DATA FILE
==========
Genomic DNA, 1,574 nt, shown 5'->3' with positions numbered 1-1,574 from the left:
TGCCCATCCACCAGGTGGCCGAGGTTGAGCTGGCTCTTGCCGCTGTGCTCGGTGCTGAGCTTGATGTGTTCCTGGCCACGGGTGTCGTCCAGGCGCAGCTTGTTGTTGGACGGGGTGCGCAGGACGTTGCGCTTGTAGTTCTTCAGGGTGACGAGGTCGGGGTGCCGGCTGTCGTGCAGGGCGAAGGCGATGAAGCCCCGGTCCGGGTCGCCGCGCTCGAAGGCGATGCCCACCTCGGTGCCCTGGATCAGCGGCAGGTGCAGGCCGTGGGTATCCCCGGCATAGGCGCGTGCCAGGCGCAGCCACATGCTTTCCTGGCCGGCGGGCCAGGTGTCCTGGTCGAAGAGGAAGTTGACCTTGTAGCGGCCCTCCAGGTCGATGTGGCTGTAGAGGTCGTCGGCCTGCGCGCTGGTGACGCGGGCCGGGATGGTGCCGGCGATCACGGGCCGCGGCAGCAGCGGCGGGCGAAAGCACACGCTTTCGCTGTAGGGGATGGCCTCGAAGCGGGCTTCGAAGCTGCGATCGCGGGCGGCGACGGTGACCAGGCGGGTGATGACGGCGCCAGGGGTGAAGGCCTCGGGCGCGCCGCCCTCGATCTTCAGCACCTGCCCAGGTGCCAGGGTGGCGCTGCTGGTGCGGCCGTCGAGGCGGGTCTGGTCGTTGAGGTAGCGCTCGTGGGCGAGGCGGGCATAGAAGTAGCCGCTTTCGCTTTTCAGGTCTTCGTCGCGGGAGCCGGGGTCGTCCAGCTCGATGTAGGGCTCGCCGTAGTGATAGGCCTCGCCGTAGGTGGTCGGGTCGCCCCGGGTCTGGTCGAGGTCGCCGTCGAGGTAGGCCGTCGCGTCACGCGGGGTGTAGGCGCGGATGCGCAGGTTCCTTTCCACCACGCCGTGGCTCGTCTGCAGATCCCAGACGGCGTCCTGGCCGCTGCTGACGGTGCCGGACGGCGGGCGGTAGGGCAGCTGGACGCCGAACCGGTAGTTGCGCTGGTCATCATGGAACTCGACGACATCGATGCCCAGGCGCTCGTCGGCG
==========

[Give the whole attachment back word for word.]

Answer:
Genomic DNA, 1,574 nt, shown 5'->3' with positions numbered 1-1,574 from the left:
TGCCCATCCACCAGGTGGCCGAGGTTGAGCTGGCTCTTGCCGCTGTGCTCGGTGCTGAGCTTGATGTGTTCCTGGCCACGGGTGTCGTCCAGGCGCAGCTTGTTGTTGGACGGGGTGCGCAGGACGTTGCGCTTGTAGTTCTTCAGGGTGACGAGGTCGGGGTGCCGGCTGTCGTGCAGGGCGAAGGCGATGAAGCCCCGGTCCGGGTCGCCGCGCTCGAAGGCGATGCCCACCTCGGTGCCCTGGATCAGCGGCAGGTGCAGGCCGTGGGTATCCCCGGCATAGGCGCGTGCCAGGCGCAGCCACATGCTTTCCTGGCCGGCGGGCCAGGTGTCCTGGTCGAAGAGGAAGTTGACCTTGTAGCGGCCCTCCAGGTCGATGTGGCTGTAGAGGTCGTCGGCCTGCGCGCTGGTGACGCGGGCCGGGATGGTGCCGGCGATCACGGGCCGCGGCAGCAGCGGCGGGCGAAAGCACACGCTTTCGCTGTAGGGGATGGCCTCGAAGCGGGCTTCGAAGCTGCGATCGCGGGCGGCGACGGTGACCAGGCGGGTGATGACGGCGCCAGGGGTGAAGGCCTCGGGCGCGCCGCCCTCGATCTTCAGCACCTGCCCAGGTGCCAGGGTGGCGCTGCTGGTGCGGCCGTCGAGGCGGGTCTGGTCGTTGAGGTAGCGCTCGTGGGCGAGGCGGGCATAGAAGTAGCCGCTTTCGCTTTTCAGGTCTTCGTCGCGGGAGCCGGGGTCGTCCAGCTCGATGTAGGGCTCGCCGTAGTGATAGGCCTCGCCGTAGGTGGTCGGGTCGCCCCGGGTCTGGTCGAGGTCGCCGTCGAGGTAGGCCGTCGCGTCACGCGGGGTGTAGGCGCGGATGCGCAGGTTCCTTTCCACCACGCCGTGGCTCGTCTGCAGATCCCAGACGGCGTCCTGGCCGCTGCTGACGGTGCCGGACGGCGGGCGGTAGGGCAGCTGGACGCCGAACCGGTAGTTGCGCTGGTCATCATGGAACTCGACGACATCGATGCCCAGGCGCTCGTCGGCG